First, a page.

In Bakken Update: Buyout Candidates For The Second Half Of 2012 Part I, I covered QEP's (QEP) recent purchase of acreage from Helis Oil, Black Hills Exploration and Production (BKH), Unit Corp (UNT), and Sundance Energy (OTCPK:SDCJF). Although the price tag was quite high, once current production and infrastructure were accounted for, this deal was fair on valuation. Helis is a good operator, and because of this had some of the best wells to date in the Williston Basin.
This purchase could be the start of Bakken buyouts throughout the play as bigger companies purchase additional acreage. Companies could also garner increased leaseholds through company divestitures. There are still several companies looking to sell non-core acreage to help fund 2012 and 2013 capex.
The most confusing factor in finding buyout candidates is the lack of knowledge in the value of one field to the next. The problem created by comparing southwestern Mountrail to Renville County is valuations are much different. IP rates for wells in southwestern Mountrail can be in the 4000 to 5000 Boe/d range. Some areas of Renville County are not even economic. There is also a variance in the upper Three Forks pay zone in results and the number of possible wells.
In the first part of this series, I went through Oasis (OAS) and Kodiak (KOG), comparing acreage and identifying the upside to each company. These two companies are by far the best way to play a buyout as there are a larger number of potential suitors. Both companies are alike in size, but couldn't be more different in the composition of acreage.
There are a couple of Bakken players that have been mentioned continually in buyout conversations, but do not have the interest of the abovementioned companies. I think these two companies are getting this attention due to being Bakken pure plays, and not based on acreage that will be pursued by larger companies. Triangle Petroleum (TPLM) has been a favorite of mine since I first covered it on February 2, 2011. It has increased its Bakken acreage to 83,400 net acres, which are 60% operated, from just 15,000 in February of last year. 33,400 net acres are located in North Dakota and eastern Montana. This is considered its core acreage, with the majority in northern McKenzie and southern Williams counties. Triangle has 50,000 net acres in its Station Prospect, in Roosevelt and Sheridan counties. It has very good liquidity with $120 million of notes recently purchased by Natural Gas Partners. This recent purchase allowed Triangle to increase capex from $131 to $173 million. It also has a $27.5 million in an undrawn credit facility.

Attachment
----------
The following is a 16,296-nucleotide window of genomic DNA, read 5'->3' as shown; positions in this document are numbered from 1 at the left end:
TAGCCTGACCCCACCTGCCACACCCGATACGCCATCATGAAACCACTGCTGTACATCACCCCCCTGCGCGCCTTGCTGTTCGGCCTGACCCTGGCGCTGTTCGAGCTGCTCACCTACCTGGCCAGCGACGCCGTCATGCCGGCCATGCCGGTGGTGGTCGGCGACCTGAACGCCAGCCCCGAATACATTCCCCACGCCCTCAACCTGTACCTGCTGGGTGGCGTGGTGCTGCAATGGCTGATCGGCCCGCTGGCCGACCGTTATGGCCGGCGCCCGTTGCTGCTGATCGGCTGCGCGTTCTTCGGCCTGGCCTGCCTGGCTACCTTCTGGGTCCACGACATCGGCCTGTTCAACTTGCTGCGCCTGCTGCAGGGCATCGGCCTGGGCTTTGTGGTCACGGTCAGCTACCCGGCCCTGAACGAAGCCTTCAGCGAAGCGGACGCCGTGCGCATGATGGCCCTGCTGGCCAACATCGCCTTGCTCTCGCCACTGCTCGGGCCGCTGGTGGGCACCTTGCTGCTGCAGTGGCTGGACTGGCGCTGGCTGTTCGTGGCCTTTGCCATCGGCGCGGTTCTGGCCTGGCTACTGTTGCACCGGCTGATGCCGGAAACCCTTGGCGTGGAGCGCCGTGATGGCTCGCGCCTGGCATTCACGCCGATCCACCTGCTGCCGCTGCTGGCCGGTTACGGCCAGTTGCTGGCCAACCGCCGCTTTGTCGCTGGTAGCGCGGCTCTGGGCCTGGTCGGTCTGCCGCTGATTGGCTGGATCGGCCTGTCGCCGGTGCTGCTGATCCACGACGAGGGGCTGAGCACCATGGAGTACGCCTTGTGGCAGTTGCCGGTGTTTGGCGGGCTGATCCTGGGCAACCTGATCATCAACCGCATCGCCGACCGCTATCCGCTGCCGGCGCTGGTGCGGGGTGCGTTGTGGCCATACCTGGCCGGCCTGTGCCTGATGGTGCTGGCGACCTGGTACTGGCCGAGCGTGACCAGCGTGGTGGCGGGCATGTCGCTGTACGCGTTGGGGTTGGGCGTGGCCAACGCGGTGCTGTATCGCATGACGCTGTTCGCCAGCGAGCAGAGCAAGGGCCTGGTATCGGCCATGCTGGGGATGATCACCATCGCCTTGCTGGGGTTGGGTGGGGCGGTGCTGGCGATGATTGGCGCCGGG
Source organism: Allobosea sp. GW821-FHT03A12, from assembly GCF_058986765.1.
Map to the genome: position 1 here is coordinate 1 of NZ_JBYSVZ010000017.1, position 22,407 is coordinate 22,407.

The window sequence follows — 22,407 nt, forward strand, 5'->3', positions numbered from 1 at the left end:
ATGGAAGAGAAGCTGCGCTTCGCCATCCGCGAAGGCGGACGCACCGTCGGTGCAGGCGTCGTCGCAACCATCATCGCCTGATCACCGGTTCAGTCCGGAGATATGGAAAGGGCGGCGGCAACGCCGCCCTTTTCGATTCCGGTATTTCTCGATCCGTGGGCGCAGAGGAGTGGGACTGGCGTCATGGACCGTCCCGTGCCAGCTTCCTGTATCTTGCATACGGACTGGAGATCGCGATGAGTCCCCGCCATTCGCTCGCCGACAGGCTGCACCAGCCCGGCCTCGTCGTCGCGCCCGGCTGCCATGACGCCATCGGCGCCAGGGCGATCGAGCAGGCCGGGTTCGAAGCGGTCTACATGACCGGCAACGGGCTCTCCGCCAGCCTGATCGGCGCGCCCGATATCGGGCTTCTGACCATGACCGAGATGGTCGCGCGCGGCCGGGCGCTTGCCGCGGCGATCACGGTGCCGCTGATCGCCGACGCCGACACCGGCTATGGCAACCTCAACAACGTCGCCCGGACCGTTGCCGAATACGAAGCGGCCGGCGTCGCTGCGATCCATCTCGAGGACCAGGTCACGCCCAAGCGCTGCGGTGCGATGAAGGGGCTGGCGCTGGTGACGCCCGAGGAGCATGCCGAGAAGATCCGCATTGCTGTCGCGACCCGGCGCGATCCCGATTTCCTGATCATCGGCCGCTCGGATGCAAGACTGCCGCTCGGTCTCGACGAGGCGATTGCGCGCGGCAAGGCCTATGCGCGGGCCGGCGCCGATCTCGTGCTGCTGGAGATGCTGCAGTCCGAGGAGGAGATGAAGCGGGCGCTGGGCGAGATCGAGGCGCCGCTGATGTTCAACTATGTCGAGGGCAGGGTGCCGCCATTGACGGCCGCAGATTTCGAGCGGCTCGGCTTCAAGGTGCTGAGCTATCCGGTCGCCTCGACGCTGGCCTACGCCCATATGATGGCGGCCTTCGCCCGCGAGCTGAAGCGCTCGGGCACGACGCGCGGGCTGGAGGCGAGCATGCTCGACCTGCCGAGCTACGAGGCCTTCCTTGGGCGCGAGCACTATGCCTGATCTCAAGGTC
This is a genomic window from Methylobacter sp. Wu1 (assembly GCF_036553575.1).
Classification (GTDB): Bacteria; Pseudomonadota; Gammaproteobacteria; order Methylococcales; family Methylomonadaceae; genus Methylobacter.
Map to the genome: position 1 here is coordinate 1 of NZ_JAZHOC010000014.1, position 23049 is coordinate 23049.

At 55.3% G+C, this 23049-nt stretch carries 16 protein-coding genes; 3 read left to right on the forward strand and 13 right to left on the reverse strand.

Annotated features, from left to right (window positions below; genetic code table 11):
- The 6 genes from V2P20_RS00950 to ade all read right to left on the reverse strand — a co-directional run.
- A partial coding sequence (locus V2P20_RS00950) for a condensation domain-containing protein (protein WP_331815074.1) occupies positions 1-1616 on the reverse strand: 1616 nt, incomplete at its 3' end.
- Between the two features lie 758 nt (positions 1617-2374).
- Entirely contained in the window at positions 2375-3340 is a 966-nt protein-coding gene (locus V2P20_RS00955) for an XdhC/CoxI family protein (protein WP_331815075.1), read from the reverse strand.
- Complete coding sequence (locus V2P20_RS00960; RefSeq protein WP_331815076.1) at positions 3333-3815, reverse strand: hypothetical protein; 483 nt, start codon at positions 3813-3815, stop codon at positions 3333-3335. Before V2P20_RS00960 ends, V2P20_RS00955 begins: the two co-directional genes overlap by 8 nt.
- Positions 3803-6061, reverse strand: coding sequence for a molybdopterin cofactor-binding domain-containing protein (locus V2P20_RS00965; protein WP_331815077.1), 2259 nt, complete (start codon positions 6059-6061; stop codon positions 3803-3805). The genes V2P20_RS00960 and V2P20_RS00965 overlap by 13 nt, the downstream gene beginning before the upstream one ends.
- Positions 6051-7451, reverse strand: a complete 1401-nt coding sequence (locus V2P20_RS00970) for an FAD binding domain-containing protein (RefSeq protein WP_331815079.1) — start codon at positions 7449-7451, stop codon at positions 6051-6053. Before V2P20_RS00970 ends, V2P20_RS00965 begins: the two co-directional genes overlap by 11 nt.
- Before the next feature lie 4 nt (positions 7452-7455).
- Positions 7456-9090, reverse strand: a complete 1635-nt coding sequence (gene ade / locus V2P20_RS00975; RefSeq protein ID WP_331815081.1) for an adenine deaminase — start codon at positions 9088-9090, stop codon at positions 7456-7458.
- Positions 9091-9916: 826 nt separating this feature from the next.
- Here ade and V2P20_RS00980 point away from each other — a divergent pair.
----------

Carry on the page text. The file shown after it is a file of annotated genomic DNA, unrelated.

Triangle has reported the results of five wells completed in McKenzie County. These wells are located in Ellsworth, Antelope Creek, and Rawson fields. These wells are roughly 15 to 20 miles south of the river, and 20 miles east of the Montana/North Dakota border. These wells are roughly 10 to 15 miles southwest of Kodiak's very successful Koala Prospect. Triangle has paid approximately $3000/acre in McKenzie County. Its core acreage is good and should be able to produce four middle Bakken and four upper Three Forks wells per pad. There is additional upside from the second bench of the Three Forks, although I am unsure as to well spacing in this pay zone.
Triangle has 50,000 net acres in its Station Prospect. This area is in Sheridan and Roosevelt counties in Montana. It recently sold 7% of this prospect for $750/acre. There has not been a lot of information on this area, as it has not seen the development of other Montana acreage such as the Elm Coulee Field. Its Sheridan County acreage has middle Bakken thickness of 75 to 100 feet. This is the same thickness as western Mountrail County. It varies in depth from 7,500 to 11,000 feet. There have been several tests of the Bakken in Roosevelt County. These results have varied as the western boundary of the Bakken is still being defined. There looks to be a second economic target in Triangle's Sheridan and Roosevelt county acreage. Whiting (WLL) has stated it believes its Starbuck Prospect has a viable Red River target in addition to the middle Bakken. This mimics the Red River in its Big Island acreage located in Wibaux and Golden Valley counties. If Whiting is correct, conventional wells will produce 350 MBoe at a well cost of approximately $3.5 million. Estimated Red River thickness is over 300 feet and is approximately 11,000 feet deep. If the Red River does produce like Whiting's Big Island Prospect, it will significantly increase the price per acre above its current $750/acre.